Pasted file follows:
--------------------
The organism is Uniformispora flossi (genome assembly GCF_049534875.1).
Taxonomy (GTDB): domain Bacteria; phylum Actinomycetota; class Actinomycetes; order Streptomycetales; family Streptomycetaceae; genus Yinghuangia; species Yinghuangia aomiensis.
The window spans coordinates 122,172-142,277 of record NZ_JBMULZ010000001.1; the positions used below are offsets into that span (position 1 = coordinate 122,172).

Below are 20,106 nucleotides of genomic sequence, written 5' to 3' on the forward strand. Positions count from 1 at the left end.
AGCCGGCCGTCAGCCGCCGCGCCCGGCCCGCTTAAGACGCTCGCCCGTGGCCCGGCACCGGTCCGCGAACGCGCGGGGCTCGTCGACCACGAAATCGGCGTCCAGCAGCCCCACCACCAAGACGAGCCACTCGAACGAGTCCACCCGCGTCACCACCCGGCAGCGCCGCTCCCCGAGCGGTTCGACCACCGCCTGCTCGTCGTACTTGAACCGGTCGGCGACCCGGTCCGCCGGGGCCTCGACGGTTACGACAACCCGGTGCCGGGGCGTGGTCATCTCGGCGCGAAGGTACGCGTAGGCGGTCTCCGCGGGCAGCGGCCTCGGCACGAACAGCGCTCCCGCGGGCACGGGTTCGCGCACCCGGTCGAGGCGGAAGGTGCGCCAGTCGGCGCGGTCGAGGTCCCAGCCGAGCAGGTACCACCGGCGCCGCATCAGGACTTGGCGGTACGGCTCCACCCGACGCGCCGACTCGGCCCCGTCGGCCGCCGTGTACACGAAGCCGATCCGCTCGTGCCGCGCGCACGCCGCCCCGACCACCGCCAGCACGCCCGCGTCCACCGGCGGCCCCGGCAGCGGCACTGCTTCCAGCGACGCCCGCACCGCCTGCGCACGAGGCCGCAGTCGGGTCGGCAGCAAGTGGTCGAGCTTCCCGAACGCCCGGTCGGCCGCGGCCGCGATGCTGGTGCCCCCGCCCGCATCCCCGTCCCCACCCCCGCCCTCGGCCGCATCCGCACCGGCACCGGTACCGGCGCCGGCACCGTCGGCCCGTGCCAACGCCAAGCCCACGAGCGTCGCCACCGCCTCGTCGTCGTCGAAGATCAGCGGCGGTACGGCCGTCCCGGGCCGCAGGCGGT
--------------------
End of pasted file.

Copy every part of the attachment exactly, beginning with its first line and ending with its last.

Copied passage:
The organism is Uniformispora flossi (genome assembly GCF_049534875.1).
Taxonomy (GTDB): domain Bacteria; phylum Actinomycetota; class Actinomycetes; order Streptomycetales; family Streptomycetaceae; genus Yinghuangia; species Yinghuangia aomiensis.
The window spans coordinates 122,172-142,277 of record NZ_JBMULZ010000001.1; the positions used below are offsets into that span (position 1 = coordinate 122,172).

Below are 20,106 nucleotides of genomic sequence, written 5' to 3' on the forward strand. Positions count from 1 at the left end.
AGCCGGCCGTCAGCCGCCGCGCCCGGCCCGCTTAAGACGCTCGCCCGTGGCCCGGCACCGGTCCGCGAACGCGCGGGGCTCGTCGACCACGAAATCGGCGTCCAGCAGCCCCACCACCAAGACGAGCCACTCGAACGAGTCCACCCGCGTCACCACCCGGCAGCGCCGCTCCCCGAGCGGTTCGACCACCGCCTGCTCGTCGTACTTGAACCGGTCGGCGACCCGGTCCGCCGGGGCCTCGACGGTTACGACAACCCGGTGCCGGGGCGTGGTCATCTCGGCGCGAAGGTACGCGTAGGCGGTCTCCGCGGGCAGCGGCCTCGGCACGAACAGCGCTCCCGCGGGCACGGGTTCGCGCACCCGGTCGAGGCGGAAGGTGCGCCAGTCGGCGCGGTCGAGGTCCCAGCCGAGCAGGTACCACCGGCGCCGCATCAGGACTTGGCGGTACGGCTCCACCCGACGCGCCGACTCGGCCCCGTCGGCCGCCGTGTACACGAAGCCGATCCGCTCGTGCCGCGCGCACGCCGCCCCGACCACCGCCAGCACGCCCGCGTCCACCGGCGGCCCCGGCAGCGGCACTGCTTCCAGCGACGCCCGCACCGCCTGCGCACGAGGCCGCAGTCGGGTCGGCAGCAAGTGGTCGAGCTTCCCGAACGCCCGGTCGGCCGCGGCCGCGATGCTGGTGCCCCCGCCCGCATCCCCGTCCCCACCCCCGCCCTCGGCCGCATCCGCACCGGCACCGGTACCGGCGCCGGCACCGTCGGCCCGTGCCAACGCCAAGCCCACGAGCGTCGCCACCGCCTCGTCGTCGTCGAAGATCAGCGGCGGTACGGCCGTCCCGGGCCGCAGGCGGT